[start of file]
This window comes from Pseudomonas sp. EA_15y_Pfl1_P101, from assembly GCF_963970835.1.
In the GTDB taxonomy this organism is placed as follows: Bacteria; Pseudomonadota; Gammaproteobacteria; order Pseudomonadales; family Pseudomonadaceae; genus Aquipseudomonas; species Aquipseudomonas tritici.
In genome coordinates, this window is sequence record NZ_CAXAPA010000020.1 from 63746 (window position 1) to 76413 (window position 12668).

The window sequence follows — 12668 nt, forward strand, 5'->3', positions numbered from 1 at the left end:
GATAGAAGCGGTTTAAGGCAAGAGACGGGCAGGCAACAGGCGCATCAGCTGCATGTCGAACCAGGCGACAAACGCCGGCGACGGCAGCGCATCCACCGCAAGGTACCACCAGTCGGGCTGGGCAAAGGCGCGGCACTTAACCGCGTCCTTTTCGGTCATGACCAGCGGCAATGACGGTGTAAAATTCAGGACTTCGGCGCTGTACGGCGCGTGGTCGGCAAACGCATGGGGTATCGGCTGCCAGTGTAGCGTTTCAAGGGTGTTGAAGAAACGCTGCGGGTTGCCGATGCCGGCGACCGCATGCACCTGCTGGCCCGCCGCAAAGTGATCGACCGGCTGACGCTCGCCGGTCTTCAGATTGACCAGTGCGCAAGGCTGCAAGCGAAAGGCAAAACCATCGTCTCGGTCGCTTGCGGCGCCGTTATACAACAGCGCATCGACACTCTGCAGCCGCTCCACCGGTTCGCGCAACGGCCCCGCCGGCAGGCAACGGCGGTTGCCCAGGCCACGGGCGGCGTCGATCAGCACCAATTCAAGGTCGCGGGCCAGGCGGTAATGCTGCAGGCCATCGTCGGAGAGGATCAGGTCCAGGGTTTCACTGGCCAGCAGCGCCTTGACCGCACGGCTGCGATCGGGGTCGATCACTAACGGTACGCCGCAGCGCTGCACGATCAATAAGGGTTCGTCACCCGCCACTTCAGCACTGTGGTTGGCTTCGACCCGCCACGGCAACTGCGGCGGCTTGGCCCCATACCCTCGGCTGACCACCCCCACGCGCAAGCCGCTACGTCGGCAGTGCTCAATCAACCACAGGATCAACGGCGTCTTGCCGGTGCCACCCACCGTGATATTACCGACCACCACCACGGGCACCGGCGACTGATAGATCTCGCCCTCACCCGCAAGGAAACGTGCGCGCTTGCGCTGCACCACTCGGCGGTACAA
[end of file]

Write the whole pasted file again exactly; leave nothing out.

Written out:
This window comes from Pseudomonas sp. EA_15y_Pfl1_P101, from assembly GCF_963970835.1.
In the GTDB taxonomy this organism is placed as follows: Bacteria; Pseudomonadota; Gammaproteobacteria; order Pseudomonadales; family Pseudomonadaceae; genus Aquipseudomonas; species Aquipseudomonas tritici.
In genome coordinates, this window is sequence record NZ_CAXAPA010000020.1 from 63746 (window position 1) to 76413 (window position 12668).

The window sequence follows — 12668 nt, forward strand, 5'->3', positions numbered from 1 at the left end:
GATAGAAGCGGTTTAAGGCAAGAGACGGGCAGGCAACAGGCGCATCAGCTGCATGTCGAACCAGGCGACAAACGCCGGCGACGGCAGCGCATCCACCGCAAGGTACCACCAGTCGGGCTGGGCAAAGGCGCGGCACTTAACCGCGTCCTTTTCGGTCATGACCAGCGGCAATGACGGTGTAAAATTCAGGACTTCGGCGCTGTACGGCGCGTGGTCGGCAAACGCATGGGGTATCGGCTGCCAGTGTAGCGTTTCAAGGGTGTTGAAGAAACGCTGCGGGTTGCCGATGCCGGCGACCGCATGCACCTGCTGGCCCGCCGCAAAGTGATCGACCGGCTGACGCTCGCCGGTCTTCAGATTGACCAGTGCGCAAGGCTGCAAGCGAAAGGCAAAACCATCGTCTCGGTCGCTTGCGGCGCCGTTATACAACAGCGCATCGACACTCTGCAGCCGCTCCACCGGTTCGCGCAACGGCCCCGCCGGCAGGCAACGGCGGTTGCCCAGGCCACGGGCGGCGTCGATCAGCACCAATTCAAGGTCGCGGGCCAGGCGGTAATGCTGCAGGCCATCGTCGGAGAGGATCAGGTCCAGGGTTTCACTGGCCAGCAGCGCCTTGACCGCACGGCTGCGATCGGGGTCGATCACTAACGGTACGCCGCAGCGCTGCACGATCAATAAGGGTTCGTCACCCGCCACTTCAGCACTGTGGTTGGCTTCGACCCGCCACGGCAACTGCGGCGGCTTGGCCCCATACCCTCGGCTGACCACCCCCACGCGCAAGCCGCTACGTCGGCAGTGCTCAATCAACCACAGGATCAACGGCGTCTTGCCGGTGCCACCCACCGTGATATTACCGACCACCACCACGGGCACCGGCGACTGATAGATCTCGCCCTCACCCGCAAGGAAACGTGCGCGCTTGCGCTGCACCACTCGGCGGTACAA